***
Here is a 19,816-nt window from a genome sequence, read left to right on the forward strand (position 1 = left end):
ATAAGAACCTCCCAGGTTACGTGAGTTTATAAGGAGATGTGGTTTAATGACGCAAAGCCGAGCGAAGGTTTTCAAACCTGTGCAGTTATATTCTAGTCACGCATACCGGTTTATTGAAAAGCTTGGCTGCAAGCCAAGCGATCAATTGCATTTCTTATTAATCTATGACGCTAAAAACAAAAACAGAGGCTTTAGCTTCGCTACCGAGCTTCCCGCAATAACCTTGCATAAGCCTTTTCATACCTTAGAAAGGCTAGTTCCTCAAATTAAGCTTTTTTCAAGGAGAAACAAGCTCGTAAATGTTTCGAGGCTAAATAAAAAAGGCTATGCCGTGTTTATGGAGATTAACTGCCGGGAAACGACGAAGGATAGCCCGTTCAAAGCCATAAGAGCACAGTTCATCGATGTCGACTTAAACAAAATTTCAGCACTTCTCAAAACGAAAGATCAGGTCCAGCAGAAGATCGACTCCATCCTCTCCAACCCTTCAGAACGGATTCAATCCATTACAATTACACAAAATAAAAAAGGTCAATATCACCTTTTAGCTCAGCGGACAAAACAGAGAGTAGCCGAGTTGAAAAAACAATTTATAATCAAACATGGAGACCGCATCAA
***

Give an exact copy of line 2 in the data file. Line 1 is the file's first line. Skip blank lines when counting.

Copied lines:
ATAAGAACCTCCCAGGTTACGTGAGTTTATAAGGAGATGTGGTTTAATGACGCAAAGCCGAGCGAAGGTTTTCAAACCTGTGCAGTTATATTCTAGTCACGCATACCGGTTTATTGAAAAGCTTGGCTGCAAGCCAAGCGATCAATTGCATTTCTTATTAATCTATGACGCTAAAAACAAAAACAGAGGCTTTAGCTTCGCTACCGAGCTTCCCGCAATAACCTTGCATAAGCCTTTTCATACCTTAGAAAGGCTAGTTCCTCAAATTAAGCTTTTTTCAAGGAGAAACAAGCTCGTAAATGTTTCGAGGCTAAATAAAAAAGGCTATGCCGTGTTTATGGAGATTAACTGCCGGGAAACGACGAAGGATAGCCCGTTCAAAGCCATAAGAGCACAGTTCATCGATGTCGACTTAAACAAAATTTCAGCACTTCTCAAAACGAAAGATCAGGTCCAGCAGAAGATCGACTCCATCCTCTCCAACCCTTCAGAACGGATTCAATCCATTACAATTACACAAAATAAAAAAGGTCAATATCACCTTTTAGCTCAGCGGACAAAACAGAGAGTAGCCGAGTTGAAAAAACAATTTATAATCAAACATGGAGACCGCATCAA